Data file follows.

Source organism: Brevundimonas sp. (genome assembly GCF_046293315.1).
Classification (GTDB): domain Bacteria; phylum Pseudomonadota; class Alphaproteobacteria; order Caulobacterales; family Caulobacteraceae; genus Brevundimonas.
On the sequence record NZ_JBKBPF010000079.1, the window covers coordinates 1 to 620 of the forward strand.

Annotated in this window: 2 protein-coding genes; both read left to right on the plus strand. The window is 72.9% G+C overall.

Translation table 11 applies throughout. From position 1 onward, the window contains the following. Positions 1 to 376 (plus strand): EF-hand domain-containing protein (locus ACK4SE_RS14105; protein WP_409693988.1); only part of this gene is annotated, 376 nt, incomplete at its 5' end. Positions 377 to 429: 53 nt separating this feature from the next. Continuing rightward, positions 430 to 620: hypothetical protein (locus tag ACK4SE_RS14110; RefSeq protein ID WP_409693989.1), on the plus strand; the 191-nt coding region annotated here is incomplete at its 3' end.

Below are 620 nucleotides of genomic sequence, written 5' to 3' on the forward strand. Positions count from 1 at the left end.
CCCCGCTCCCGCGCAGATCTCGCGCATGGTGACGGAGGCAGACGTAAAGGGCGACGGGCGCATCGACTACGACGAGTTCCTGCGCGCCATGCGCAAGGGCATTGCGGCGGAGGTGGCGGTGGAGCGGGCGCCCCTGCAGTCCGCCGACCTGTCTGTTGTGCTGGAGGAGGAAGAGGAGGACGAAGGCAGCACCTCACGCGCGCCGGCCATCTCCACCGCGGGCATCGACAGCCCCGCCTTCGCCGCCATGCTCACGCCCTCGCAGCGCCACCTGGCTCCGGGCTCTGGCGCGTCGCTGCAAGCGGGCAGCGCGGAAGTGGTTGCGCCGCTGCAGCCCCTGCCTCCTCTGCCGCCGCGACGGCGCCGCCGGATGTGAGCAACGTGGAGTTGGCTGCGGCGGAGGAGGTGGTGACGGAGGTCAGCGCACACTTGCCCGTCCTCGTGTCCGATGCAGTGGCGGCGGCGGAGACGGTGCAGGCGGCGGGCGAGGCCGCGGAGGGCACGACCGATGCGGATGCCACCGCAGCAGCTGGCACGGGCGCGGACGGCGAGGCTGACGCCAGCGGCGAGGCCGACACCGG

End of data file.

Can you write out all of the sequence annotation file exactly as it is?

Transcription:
Source organism: Brevundimonas sp. (genome assembly GCF_046293315.1).
Classification (GTDB): domain Bacteria; phylum Pseudomonadota; class Alphaproteobacteria; order Caulobacterales; family Caulobacteraceae; genus Brevundimonas.
On the sequence record NZ_JBKBPF010000079.1, the window covers coordinates 1 to 620 of the forward strand.

Annotated in this window: 2 protein-coding genes; both read left to right on the plus strand. The window is 72.9% G+C overall.

Translation table 11 applies throughout. From position 1 onward, the window contains the following. Positions 1 to 376 (plus strand): EF-hand domain-containing protein (locus ACK4SE_RS14105; protein WP_409693988.1); only part of this gene is annotated, 376 nt, incomplete at its 5' end. Positions 377 to 429: 53 nt separating this feature from the next. Continuing rightward, positions 430 to 620: hypothetical protein (locus tag ACK4SE_RS14110; RefSeq protein ID WP_409693989.1), on the plus strand; the 191-nt coding region annotated here is incomplete at its 3' end.

Below are 620 nucleotides of genomic sequence, written 5' to 3' on the forward strand. Positions count from 1 at the left end.
CCCCGCTCCCGCGCAGATCTCGCGCATGGTGACGGAGGCAGACGTAAAGGGCGACGGGCGCATCGACTACGACGAGTTCCTGCGCGCCATGCGCAAGGGCATTGCGGCGGAGGTGGCGGTGGAGCGGGCGCCCCTGCAGTCCGCCGACCTGTCTGTTGTGCTGGAGGAGGAAGAGGAGGACGAAGGCAGCACCTCACGCGCGCCGGCCATCTCCACCGCGGGCATCGACAGCCCCGCCTTCGCCGCCATGCTCACGCCCTCGCAGCGCCACCTGGCTCCGGGCTCTGGCGCGTCGCTGCAAGCGGGCAGCGCGGAAGTGGTTGCGCCGCTGCAGCCCCTGCCTCCTCTGCCGCCGCGACGGCGCCGCCGGATGTGAGCAACGTGGAGTTGGCTGCGGCGGAGGAGGTGGTGACGGAGGTCAGCGCACACTTGCCCGTCCTCGTGTCCGATGCAGTGGCGGCGGCGGAGACGGTGCAGGCGGCGGGCGAGGCCGCGGAGGGCACGACCGATGCGGATGCCACCGCAGCAGCTGGCACGGGCGCGGACGGCGAGGCTGACGCCAGCGGCGAGGCCGACACCGG